It's ninety minutes of proof that parties are sources of never-ending angst. You need someone over the age limit to buy the booze (your nerdy school friend with an ID that reads "McLovin" will do); you’ve got to impress the girls (Jonah Hill’s Seth realises headbutting them in the face works a charm); and in American movies, there’s always the chance the cops will show up – we just wish all of them were as warped as Bill Hader and co-writer Seth Rogen.
Quentin Tarantino’s comic book-style take on World War II is typically brash, bold and bloody, packed with the filmmaker’s trademarks of bravura camera work, sizzling dialogue, memorable characters and copious violence.
With Brad Pitt and his band of Jewish-American guerrilla fighters hunting down Nazis in occupied France while a French girl plots her revenge on the sadistic German colonel that slaughtered her family (Christoph Waltz in his Oscar-winning breakout role), the plot is heavy on twists, even if it has a fairly conventional structure. At over two and a half hours, it feels a bit bloated, but hey, you’re streaming it – so taking the occasional bathroom break is no biggie.
“If it bleeds, it leads,” is the mantra of Los Angeles’ increasingly ghoulish TV networks - and Jake Gyllenhaal’s Lou Bloom is ready and willing to dish up the gore. Video camera in hand, he roams the streets of the city in the dead of night, chasing ambulances and combing crime scenes for footage that’ll give middle-class families a frisson of fear as they watch the morning news.
Director Dan Gilroy’s film is a pitch-black satire of the American Dream – with Lou’s dead-eyed sociopathy and his willingness to do what others would balk at as his ticket to success. As he rattles off motivational business-speak with absolute sincerity, it’s infinitely more chilling than any of the footage he captures.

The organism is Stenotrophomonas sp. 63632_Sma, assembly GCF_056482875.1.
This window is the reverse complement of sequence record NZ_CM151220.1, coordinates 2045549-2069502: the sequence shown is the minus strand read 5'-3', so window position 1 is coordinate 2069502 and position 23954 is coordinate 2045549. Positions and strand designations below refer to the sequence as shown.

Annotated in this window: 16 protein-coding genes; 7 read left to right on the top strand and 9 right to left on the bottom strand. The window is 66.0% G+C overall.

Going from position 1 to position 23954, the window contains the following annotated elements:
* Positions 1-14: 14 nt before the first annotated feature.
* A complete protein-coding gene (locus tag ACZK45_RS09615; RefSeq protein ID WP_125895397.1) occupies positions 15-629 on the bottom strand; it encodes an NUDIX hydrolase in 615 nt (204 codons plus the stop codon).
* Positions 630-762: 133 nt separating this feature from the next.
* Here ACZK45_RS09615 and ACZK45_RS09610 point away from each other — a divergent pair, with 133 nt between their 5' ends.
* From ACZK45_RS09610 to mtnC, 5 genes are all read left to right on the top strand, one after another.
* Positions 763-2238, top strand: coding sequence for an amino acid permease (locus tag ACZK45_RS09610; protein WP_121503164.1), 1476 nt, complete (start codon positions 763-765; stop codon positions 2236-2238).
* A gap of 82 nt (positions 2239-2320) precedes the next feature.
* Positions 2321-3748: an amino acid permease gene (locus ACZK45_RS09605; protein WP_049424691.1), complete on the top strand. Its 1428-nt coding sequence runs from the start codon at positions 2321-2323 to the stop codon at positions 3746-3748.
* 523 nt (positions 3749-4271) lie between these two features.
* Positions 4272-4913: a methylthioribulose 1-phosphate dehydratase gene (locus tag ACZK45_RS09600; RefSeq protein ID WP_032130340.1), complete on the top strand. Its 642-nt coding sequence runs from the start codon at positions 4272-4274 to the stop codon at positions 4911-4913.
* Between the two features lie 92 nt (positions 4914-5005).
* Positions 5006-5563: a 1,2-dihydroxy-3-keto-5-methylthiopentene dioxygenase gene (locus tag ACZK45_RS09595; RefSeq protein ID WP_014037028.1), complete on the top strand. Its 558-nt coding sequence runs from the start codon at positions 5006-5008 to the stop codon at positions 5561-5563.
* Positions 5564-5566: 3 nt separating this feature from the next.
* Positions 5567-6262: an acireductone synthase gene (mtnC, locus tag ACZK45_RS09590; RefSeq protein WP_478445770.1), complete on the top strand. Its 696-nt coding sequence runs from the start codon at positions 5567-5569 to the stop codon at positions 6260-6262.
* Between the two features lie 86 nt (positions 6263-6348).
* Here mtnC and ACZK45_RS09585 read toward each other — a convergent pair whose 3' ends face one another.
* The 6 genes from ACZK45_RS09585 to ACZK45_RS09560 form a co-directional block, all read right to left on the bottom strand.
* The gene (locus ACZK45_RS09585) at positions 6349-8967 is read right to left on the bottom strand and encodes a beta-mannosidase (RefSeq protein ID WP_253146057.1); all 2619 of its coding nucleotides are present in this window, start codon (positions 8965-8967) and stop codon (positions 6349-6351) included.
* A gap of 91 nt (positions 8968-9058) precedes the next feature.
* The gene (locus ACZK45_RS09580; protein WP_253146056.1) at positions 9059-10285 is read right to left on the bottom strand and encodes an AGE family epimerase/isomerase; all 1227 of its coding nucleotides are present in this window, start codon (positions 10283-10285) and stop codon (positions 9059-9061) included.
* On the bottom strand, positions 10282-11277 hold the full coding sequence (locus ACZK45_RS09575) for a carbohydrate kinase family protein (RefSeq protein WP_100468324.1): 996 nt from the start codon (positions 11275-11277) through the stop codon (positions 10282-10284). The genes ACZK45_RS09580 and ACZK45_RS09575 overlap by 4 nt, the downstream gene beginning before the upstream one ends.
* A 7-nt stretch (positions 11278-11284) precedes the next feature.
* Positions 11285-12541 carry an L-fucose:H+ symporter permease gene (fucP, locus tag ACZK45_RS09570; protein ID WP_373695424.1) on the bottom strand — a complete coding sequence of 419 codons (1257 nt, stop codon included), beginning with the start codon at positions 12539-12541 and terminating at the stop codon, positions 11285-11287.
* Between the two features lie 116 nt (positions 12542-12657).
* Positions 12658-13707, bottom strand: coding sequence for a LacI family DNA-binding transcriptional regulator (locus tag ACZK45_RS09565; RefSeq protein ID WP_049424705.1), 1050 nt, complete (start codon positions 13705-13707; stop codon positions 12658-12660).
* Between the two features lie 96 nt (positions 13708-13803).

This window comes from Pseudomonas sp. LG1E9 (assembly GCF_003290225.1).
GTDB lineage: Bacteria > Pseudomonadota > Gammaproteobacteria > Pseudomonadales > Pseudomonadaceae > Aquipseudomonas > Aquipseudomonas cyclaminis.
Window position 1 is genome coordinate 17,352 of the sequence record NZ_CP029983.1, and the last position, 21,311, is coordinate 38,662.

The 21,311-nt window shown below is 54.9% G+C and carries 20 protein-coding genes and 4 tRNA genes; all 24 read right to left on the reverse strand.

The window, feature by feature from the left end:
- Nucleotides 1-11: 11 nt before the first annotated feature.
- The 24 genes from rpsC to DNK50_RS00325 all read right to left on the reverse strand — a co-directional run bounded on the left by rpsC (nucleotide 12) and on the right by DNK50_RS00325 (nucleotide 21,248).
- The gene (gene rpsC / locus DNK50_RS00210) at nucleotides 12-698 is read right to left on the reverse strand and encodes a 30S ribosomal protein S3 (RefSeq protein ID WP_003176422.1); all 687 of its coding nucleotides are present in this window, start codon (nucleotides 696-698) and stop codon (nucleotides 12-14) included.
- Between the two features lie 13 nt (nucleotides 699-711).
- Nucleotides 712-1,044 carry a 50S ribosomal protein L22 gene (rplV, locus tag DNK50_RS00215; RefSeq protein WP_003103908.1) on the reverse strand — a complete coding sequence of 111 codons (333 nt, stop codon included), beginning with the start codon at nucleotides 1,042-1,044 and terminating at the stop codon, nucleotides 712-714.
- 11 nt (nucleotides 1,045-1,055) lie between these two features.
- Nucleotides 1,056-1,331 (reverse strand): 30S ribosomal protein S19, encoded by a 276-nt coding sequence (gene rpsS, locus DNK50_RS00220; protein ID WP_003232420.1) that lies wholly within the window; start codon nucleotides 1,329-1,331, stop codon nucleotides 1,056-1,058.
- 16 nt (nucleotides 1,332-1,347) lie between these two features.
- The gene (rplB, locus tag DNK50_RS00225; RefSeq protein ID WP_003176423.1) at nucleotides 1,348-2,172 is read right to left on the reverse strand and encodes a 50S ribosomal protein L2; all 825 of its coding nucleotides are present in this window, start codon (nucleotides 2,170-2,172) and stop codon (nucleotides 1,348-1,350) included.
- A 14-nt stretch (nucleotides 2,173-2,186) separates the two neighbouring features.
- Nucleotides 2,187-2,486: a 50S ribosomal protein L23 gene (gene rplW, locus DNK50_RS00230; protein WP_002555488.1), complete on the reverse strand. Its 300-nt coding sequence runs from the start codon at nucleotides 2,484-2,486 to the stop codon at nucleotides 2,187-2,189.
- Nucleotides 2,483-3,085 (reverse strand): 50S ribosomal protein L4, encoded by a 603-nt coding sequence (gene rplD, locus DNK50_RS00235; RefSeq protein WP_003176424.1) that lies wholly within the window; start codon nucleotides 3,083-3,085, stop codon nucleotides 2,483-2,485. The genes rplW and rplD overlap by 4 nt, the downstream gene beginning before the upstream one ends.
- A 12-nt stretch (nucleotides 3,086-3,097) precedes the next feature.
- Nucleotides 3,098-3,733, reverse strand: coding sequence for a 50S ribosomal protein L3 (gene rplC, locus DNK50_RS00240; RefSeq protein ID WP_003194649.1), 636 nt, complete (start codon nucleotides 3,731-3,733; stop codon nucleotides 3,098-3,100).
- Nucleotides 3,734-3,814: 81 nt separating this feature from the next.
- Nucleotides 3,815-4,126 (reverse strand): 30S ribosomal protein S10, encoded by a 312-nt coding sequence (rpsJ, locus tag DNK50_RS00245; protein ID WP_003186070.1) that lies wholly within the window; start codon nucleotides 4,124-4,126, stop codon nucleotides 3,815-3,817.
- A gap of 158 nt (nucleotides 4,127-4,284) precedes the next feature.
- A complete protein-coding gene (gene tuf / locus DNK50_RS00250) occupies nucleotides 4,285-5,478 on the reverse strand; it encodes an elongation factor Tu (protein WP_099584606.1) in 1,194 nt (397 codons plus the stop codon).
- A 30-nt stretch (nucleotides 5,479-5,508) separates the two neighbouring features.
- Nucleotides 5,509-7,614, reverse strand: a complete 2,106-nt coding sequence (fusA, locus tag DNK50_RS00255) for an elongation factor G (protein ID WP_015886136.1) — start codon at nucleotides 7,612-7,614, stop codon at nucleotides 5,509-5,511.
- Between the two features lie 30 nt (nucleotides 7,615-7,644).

Titus Welliver returns for his fifth season as gruff Hollywood detective Harry Bosch, embroiled in a fresh homicide case while fighting an official investigation into his unorthodox policing methods during a decades-old murder trial.
On paper, Bosch sounds like another cliche-ridden cop series, but it’s actually one of Amazon’s best original shows, blessed with a fantastic ensemble cast, relatable characters and a rare ability to weave together multiple episode-spanning plot lines into a satisfying, novelistic whole. Easy to binge-watch, it’s a perfect homage to LA’s strange blend of grit and glamour and an intriguing insight into the world of policing.
Inspired by Joe Wright’s 2011 movie of the same name, this Amazon original drama is a coming-of-age story with a twist: the titular teenage girl happens to be a deadly assassin, trained and conditioned from childhood by her special agent foster father (Joel Kinnaman), and now hunted by a ruthless CIA operative (Mireille Enos).
With action, drama and touching character moments in equal measure, the show’s also notable for reuniting The Killing’s Enos and Kinnaman – albeit this time as enemies, not partners.